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why are all the Kindle versions so expensive?


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Showing 1-13 of 13 posts in this discussion
Initial post: 20 Jan 2011 22:35:16 GMT
Having purchased all of Mr Connellys books in Hardback I would just like to re read them on my kindle but as they appear to be priced above the current paperback price I won't be uploading them. Surely they should be at the £1 mark and we would repay for them?

In reply to an earlier post on 27 Feb 2011 22:48:37 GMT
Last edited by the author on 27 Feb 2011 22:49:19 GMT
Calum says:
Like you I have purchased all Michael Connelly's books and would happily read them all again on my kindle if I could purchase a 'box set' in the kindle format. I would do the same for many other authors, not just Michael Connelly if something like this was made available.

Posted on 1 Mar 2011 21:11:32 GMT
When the price of books was negotiated with the publishing houses when amazon first started they really screwed them down for a rock bottom price, at that time nobody saw the possibility of electronic books, it was not even thought about. So Amazon did not secure the digital rights for any of their books. now the publishing houses are getting their own back and inflating the cost of Kindle - and other digital mediums - to try and get more money from you and I, it is not Amazon, it is the publishers who want more money for the digital versions. thats why most of the top 100 are from authors you never heard of before - they are cheap!!

Posted on 15 May 2011 00:09:52 BDT
elgordo says:
And the goverment charge VAT on kindle books so that is 20%

Posted on 30 Jan 2012 23:01:59 GMT
The Shoe says:
I refuse to purchase any Kindle books that are more than £4.00, including Michael Connolly who is one of my favourite authors. Every single Kindle book I have bought, regardless of the author (well known, well-respected) has had a crazy amount of typos, spelling mistakes, grammatical errors and even missing words. They don't get proof read properly, so how can they justify pricing the books above the price of a hardback, which requires extra cost for production?

Just greedy - have a word with your publishers/PR team Mr Connolly!

In reply to an earlier post on 8 Feb 2012 00:53:55 GMT
Gilly says:
My local library has just started an e-book lending service. I haven't really looked into it yet, as the kindle format isn't included although it may be in the future. In the meantime it may well be more economical to buy a cheap reader (Asda's is around £60 ) in order to use this service.

In reply to an earlier post on 24 Feb 2012 13:36:15 GMT
Arcticangel. says:
When I first bought my kindle I started by uploading only free books, which I found to have many typos and errors. I assumed that this was why they were free. Having gone on to purchase books for which I have paid, I find that they are just as bad! When we are already paying over the odds for these e-books, how can this be justified? It really annoys me to find that who ever proof read these books did such a poor job!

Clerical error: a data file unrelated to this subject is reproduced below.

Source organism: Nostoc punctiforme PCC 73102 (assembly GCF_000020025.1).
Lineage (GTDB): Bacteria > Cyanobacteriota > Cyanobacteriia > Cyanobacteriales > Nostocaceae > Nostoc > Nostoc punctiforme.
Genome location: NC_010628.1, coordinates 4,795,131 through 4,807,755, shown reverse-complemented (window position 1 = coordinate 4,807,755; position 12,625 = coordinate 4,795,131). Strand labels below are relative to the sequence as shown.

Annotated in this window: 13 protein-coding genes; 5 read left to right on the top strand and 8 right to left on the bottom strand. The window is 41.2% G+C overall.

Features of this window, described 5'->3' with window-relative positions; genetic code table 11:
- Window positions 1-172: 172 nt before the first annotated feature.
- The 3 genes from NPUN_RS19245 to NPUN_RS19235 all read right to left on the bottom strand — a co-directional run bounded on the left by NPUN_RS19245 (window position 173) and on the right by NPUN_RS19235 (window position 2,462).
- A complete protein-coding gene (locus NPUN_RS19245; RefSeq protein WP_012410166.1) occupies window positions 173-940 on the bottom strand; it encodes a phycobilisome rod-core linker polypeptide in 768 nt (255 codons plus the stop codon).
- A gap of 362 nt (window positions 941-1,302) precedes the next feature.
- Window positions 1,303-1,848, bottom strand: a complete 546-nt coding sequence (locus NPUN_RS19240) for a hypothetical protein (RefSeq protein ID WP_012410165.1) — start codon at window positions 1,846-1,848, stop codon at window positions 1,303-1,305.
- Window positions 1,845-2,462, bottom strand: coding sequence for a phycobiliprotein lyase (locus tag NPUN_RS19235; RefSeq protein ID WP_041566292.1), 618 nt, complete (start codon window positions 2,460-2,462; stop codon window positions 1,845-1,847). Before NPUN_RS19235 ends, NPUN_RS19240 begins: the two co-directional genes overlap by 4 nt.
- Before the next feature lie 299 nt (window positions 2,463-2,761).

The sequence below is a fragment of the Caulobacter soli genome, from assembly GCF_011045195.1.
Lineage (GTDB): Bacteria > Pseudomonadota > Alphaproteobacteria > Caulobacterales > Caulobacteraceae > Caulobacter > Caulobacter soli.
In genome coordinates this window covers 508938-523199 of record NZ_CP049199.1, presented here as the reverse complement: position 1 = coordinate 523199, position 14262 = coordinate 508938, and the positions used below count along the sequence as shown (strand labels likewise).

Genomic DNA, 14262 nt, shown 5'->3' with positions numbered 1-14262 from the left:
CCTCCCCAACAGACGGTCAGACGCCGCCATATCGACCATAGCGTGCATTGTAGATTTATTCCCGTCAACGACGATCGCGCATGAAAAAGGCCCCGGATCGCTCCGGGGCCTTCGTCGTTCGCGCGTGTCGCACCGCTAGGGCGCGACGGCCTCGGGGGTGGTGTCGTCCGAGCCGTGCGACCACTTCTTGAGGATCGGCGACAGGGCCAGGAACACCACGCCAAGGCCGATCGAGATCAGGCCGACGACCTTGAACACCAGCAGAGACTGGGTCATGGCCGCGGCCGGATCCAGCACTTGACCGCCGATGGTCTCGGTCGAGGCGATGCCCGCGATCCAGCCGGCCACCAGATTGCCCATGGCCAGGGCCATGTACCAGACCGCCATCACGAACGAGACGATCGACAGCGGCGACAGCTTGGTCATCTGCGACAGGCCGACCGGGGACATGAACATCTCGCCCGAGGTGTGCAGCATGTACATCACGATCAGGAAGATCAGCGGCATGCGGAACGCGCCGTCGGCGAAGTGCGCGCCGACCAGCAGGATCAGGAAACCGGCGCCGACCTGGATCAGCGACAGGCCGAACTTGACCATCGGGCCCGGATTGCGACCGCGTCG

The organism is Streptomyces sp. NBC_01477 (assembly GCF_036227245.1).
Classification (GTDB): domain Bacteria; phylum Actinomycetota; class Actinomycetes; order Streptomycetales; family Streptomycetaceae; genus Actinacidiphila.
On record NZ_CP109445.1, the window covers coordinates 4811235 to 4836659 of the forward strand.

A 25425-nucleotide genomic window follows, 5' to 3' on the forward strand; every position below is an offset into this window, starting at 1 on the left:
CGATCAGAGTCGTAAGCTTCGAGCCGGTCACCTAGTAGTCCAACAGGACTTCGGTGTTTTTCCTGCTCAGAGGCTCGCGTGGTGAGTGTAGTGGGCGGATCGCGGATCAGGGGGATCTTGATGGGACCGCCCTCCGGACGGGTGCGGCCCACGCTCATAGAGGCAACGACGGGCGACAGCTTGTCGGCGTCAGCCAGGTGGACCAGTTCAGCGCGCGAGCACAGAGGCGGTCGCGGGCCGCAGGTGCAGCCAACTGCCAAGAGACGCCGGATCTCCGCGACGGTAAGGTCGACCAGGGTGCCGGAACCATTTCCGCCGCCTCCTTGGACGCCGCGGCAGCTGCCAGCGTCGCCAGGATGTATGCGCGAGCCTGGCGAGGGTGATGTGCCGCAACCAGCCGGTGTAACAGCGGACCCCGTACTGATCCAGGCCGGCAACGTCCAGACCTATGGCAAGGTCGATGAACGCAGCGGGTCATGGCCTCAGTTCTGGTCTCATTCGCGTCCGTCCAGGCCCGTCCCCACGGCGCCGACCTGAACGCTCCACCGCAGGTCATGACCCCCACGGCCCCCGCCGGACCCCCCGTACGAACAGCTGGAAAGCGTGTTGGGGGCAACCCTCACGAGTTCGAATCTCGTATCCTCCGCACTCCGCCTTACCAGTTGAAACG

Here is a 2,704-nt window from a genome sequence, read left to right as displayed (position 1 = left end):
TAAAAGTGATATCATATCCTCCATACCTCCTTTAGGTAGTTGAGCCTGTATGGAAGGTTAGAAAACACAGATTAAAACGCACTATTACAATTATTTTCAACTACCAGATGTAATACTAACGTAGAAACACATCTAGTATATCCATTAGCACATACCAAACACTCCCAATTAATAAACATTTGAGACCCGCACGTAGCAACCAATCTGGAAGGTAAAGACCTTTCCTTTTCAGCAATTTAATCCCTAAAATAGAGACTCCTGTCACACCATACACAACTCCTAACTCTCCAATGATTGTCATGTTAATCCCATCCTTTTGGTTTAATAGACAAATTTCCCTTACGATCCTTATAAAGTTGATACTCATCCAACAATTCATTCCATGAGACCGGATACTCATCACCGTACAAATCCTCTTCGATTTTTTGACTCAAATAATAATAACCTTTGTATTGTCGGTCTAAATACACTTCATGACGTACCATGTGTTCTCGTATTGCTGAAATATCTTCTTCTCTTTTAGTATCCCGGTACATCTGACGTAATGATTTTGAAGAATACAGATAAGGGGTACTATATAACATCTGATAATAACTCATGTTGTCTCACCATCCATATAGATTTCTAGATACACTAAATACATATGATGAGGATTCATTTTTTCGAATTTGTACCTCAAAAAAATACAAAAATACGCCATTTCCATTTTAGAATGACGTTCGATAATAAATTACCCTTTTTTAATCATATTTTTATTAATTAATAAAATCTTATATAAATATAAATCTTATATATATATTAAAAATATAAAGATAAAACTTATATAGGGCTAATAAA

Posted on 29 Apr 2012 14:26:44 BDT
Last edited by the author on 29 Apr 2012 14:30:12 BDT
Solario says:
Greed. It now seems endemic in our world.
I bought a Kindle set of Michael Connelly short stories and enjoyed them. Bosch is a great character.
As a result I have paid £4.99 for two more of Mr Connelly's books. Now I find even the early novels are all priced at £4.99.
The publisher and Mr Connelly MUST have made a good return on these early books. They are available used for pennies.
To scan a book with an OCR then put it into a Kindle Edition must take very little time and could be done very cheaply by someone with minimum training. Further, no one seems to proof read the result before selling it to us.
This can only be greed. New to Connelly readers are sure to feel sour about his motives. He will surely be richer than 99% of his customers so why charge so much for old material?
I believe it fair and reasonable to charge the new book price for new material but not for older books, where mobile phones have yet to hit the streets.
It is only a matter of time before prices are forced down by competetion or legislation. Sadly, rogue operators copying and distributing the work may get there first and that harms everyone - ultimately.
So, publishers and authors, be fair - £3.00 I think would be the figure. I look forward to it.

Posted on 22 Jul 2012 20:40:49 BDT
Q says:
They are priced high because people pay it.

I spend my working life with a screen - so when I am relaxing I like paper. I can't see that changing, so cheap paper copies subsidised by Kindle lovers works for me.

Posted on 14 Oct 2013 02:00:33 BDT
John Ståhle says:
Greed. It has always been endemic in our world.
If the publishers don't change their price policy and have their e-books proof read, rogue operators copying and distributing the work will get there first - the market works like that.

Posted on 22 Nov 2013 16:08:52 GMT
E. R. Durham says:
Thanks for the warnings, I shall takethem onboard. E R Durham

Posted on 25 Nov 2013 11:22:22 GMT
jay says:
Why does VAT apply to an electronic book? Government greed and another sly tax that we are increasingly subject to. The answer is not to buy electronic media. If this was done the sales would reduce and changes would be made. Books were cheap when Kindle first appeared but as they have increased it is now seen as an easy revenue stream.

Posted on 25 Jul 2014 16:40:05 BDT
elkiedee says:
A lot but not all of Michael Connelly's books are available just now for £1.49
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This discussion

Discussion in:  Michael Connelly forum
Participants:  13
Total posts:  13
Initial post:  20 Jan 2011
Latest post:  25 Jul 2014

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